BY DANNY R. PHILLIPS
How does one review a perfect record? Is flowery language in order to convey the eternal beauty of the music held within? Reviewing an album like this is a delicate balance, a complicated razor’s edge to ride between reviewing and the dastardly deed of sickening sweet fawning. With the appearance of Volt Records’ The Deepest Soul of Otis Redding the task of analyzing the perfect record laid squarely on my doorstep.
I have long maintained that Otis Redding, though at times he could, at times, have a limited vocal range, is the greatest soul singer ever to set foot on this or any other planet. Even though he passed away tragically in a plane crash at 26, in his five years of recording, left an undeniable, nearly scandal-proof body of work of such power that it has sustained through the decades. The Deepest Soul of Otis Redding stands as a representation of his finest works and, it is my belief, that it is among the finest soul compilations ever recorded and compiled.
Opening with soul shaking “I Love You More than Words Can Say,” it is clear how Redding got the nickname “Mr. Pitiful.” This is a man pleading for his love to be accepted, her love never to be taken away. Otis’s longing, emotional wrecked voice is giving even more substance but The Bar-Kays, one of the greatest backing sections in the annals of rock, second only to The Memphis Horns. “Gone Again” has a familiar theme that travels throughout Redding’s work: The woman left him, taking his joy away. Hell, the wind don’t blow, kids don’t play. There is nothing in the world without her love.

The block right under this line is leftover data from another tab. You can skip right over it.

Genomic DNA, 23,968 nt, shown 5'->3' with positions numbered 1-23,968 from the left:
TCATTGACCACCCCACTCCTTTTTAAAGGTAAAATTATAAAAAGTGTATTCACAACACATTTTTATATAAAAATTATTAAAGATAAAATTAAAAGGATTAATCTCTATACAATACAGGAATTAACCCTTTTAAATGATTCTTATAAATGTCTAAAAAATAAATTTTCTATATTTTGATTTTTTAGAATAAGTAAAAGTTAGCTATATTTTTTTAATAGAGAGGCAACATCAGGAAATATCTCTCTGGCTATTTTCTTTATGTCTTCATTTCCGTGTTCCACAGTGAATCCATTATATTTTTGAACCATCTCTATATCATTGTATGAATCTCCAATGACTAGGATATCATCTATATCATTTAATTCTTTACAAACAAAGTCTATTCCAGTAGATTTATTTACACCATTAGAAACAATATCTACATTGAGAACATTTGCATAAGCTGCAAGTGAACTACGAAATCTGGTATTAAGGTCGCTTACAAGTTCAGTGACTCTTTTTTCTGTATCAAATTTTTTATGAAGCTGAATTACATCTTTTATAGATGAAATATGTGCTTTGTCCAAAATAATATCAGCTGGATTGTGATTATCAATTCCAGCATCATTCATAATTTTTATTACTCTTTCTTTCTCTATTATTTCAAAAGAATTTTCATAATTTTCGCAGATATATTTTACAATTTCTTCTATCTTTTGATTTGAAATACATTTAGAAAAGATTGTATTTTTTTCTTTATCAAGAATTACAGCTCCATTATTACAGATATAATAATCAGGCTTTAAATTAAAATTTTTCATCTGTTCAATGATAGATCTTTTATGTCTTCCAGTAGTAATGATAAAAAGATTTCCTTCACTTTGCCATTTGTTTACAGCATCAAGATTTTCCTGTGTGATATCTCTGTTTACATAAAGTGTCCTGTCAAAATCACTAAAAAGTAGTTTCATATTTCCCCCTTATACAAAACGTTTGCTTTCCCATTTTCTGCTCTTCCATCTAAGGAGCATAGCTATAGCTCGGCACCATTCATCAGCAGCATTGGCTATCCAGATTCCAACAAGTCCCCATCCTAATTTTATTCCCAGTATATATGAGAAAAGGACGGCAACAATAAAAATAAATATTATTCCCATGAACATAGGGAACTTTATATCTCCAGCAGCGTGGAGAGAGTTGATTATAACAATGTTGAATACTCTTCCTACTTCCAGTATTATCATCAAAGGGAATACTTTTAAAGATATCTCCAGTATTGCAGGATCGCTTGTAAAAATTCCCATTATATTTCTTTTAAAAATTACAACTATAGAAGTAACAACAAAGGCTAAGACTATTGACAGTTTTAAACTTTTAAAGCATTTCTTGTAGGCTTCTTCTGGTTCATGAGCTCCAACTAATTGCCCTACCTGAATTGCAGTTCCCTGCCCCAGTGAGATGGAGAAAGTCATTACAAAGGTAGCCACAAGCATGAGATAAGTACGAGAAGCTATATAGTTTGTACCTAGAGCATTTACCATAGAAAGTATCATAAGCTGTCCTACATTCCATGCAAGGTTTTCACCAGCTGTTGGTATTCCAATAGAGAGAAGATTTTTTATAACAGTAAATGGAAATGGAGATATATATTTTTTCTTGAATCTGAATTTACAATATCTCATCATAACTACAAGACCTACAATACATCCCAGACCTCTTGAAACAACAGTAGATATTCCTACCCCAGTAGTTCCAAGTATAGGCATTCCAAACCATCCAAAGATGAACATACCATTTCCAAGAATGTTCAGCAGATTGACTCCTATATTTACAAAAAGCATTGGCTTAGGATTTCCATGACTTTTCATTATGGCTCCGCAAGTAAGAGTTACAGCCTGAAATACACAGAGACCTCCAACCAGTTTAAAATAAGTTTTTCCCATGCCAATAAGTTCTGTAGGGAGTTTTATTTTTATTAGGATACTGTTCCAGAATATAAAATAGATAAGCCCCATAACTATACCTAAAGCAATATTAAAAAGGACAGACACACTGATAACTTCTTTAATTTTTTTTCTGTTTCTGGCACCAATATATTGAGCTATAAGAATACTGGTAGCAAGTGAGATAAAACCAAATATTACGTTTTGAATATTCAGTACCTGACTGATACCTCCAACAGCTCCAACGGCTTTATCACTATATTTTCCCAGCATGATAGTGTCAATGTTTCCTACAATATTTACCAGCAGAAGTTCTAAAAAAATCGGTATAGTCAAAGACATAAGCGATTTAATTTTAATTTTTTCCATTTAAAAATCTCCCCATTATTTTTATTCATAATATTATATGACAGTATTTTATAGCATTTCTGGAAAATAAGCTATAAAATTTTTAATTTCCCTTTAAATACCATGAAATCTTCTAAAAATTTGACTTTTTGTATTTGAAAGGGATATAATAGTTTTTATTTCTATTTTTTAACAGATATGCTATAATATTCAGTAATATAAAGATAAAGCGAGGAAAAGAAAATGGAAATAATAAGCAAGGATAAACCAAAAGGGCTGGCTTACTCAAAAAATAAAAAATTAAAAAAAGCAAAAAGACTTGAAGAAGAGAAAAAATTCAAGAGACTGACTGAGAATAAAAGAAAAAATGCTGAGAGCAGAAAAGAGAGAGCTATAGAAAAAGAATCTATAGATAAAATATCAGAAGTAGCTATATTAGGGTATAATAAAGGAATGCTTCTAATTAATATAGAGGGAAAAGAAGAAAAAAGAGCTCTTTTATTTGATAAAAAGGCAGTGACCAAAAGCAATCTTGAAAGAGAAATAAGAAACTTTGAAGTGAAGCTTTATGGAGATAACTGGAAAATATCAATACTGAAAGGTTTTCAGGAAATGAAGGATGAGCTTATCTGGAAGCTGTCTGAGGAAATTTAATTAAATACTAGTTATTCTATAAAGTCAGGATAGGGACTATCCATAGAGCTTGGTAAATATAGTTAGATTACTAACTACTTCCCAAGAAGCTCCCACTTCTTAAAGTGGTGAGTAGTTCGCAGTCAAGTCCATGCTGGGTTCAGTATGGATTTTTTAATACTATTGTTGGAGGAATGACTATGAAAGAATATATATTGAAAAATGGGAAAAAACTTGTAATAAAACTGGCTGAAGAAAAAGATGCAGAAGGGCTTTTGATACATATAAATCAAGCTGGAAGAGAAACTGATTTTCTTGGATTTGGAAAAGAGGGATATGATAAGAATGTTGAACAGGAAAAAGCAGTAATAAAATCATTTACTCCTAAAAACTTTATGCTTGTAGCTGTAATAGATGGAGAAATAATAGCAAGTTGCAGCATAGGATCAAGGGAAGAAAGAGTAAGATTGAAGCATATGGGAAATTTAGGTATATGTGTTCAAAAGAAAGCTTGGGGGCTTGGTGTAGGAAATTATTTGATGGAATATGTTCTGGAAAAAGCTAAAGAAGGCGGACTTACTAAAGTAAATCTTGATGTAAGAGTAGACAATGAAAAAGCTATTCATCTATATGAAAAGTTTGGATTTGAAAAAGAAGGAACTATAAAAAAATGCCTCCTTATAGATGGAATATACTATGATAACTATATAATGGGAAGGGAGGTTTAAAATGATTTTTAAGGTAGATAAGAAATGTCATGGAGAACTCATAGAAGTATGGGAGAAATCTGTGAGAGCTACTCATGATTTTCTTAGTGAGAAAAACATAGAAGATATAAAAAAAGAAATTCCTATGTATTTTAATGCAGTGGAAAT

“Open the Door” is one of Otis’ heartbreaking best. “Open the door before I kick it in,” he begs through a locked door, wanting nothing more than his woman to welcome him home, to welcome him back into her heart and bed. If you can listen to this, “These Arms of Mine” or the classic “I’ve Been Loving You too Long (To Stop Now)” and not feel something in your very core, not get a tear in your eye or be lost in the music, well then you my friend, are an android living a sad, cold, soulless existence.
Lonely & Blue-The Deepest Soul of Otis Redding is an album of the human condition. There’s joy, loss, heartache, longing; Redding’s performances especially on “I’ve Got Dreams to Remember” are guttural, powerful examples of what a person can do when they put fear aside and tap into their very soul. Often what results is something that will be haunting until the world stops spinning, the wind stops blowing and the sun ceases to rise.
DOWNLOAD: “Lover’s Prayer” “I’ve Got Dreams to Remember” “Open the Door”